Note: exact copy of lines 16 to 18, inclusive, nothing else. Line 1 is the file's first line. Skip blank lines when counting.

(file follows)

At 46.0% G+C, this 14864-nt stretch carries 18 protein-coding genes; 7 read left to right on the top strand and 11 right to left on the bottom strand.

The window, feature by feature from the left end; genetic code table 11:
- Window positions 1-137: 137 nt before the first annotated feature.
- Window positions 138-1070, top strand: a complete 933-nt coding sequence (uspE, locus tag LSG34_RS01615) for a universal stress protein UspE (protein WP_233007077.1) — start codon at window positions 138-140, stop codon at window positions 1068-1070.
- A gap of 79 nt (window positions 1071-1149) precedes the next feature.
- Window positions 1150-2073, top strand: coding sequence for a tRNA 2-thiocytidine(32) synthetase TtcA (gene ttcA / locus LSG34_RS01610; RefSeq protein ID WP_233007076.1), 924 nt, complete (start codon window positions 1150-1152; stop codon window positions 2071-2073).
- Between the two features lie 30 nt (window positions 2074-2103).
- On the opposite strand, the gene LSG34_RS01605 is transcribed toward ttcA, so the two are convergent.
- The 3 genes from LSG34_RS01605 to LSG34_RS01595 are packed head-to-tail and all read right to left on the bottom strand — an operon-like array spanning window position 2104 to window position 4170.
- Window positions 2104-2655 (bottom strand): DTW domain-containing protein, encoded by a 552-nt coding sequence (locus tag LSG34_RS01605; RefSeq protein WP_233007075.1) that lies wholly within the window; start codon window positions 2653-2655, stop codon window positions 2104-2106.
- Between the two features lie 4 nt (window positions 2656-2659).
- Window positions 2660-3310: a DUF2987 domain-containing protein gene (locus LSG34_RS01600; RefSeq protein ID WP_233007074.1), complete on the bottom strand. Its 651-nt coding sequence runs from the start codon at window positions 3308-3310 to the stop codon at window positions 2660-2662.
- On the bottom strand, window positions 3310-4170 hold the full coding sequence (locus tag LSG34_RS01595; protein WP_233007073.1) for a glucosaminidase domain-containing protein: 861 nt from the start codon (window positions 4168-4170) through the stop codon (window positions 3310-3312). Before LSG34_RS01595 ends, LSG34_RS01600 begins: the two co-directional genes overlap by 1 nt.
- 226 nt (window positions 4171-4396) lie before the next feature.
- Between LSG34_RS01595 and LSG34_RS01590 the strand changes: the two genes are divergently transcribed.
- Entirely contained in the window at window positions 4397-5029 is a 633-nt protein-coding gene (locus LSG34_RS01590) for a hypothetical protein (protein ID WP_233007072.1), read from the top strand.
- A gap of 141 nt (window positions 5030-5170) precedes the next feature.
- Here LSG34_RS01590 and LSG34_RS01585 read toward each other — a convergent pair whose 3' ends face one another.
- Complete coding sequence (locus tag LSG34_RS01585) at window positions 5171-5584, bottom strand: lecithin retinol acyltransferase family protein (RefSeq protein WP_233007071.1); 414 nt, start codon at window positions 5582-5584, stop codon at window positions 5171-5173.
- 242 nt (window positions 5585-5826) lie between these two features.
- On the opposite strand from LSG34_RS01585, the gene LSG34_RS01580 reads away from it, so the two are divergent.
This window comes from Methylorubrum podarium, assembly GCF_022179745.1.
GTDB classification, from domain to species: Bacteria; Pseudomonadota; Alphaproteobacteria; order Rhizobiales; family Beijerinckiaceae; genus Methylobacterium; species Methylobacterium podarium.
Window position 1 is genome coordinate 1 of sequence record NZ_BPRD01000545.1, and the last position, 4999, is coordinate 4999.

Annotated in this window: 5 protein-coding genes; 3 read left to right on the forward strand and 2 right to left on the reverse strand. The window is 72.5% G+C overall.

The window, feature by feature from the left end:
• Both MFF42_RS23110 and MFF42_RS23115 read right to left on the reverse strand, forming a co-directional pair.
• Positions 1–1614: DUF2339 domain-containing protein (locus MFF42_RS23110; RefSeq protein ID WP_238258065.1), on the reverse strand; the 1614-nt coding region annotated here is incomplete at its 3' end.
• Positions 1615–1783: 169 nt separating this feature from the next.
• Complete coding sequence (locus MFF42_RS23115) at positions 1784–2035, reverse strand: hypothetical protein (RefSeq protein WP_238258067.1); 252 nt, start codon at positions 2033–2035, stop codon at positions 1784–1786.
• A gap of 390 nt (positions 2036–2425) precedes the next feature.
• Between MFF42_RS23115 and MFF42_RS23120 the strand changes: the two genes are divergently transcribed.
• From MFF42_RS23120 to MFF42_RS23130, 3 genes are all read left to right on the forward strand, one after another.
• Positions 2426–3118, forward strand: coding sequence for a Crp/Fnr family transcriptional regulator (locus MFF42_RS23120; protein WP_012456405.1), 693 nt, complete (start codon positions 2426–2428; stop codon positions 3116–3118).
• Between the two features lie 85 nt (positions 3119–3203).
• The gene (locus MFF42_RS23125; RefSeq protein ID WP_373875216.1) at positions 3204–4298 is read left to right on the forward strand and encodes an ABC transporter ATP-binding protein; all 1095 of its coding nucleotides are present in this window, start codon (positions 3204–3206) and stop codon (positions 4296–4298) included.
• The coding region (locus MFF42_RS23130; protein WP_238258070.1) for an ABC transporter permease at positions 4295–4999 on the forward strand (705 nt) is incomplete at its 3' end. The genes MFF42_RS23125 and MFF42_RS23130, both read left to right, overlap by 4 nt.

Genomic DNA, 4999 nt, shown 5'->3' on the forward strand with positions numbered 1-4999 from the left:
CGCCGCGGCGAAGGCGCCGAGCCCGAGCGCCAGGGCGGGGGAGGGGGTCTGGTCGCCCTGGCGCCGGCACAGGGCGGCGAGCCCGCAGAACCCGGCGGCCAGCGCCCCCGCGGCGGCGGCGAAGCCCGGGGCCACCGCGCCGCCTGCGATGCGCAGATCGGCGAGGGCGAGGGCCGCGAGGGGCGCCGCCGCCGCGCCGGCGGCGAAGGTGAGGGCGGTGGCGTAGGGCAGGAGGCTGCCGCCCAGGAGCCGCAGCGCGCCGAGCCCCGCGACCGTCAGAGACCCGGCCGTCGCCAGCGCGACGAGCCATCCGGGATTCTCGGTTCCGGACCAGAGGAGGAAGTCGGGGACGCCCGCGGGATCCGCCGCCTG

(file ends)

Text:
- Entirely contained in the window at window positions 4397-5029 is a 633-nt protein-coding gene (locus LSG34_RS01590) for a hypothetical protein (protein ID WP_233007072.1), read from the top strand.
- A gap of 141 nt (window positions 5030-5170) precedes the next feature.
- Here LSG34_RS01590 and LSG34_RS01585 read toward each other — a convergent pair whose 3' ends face one another.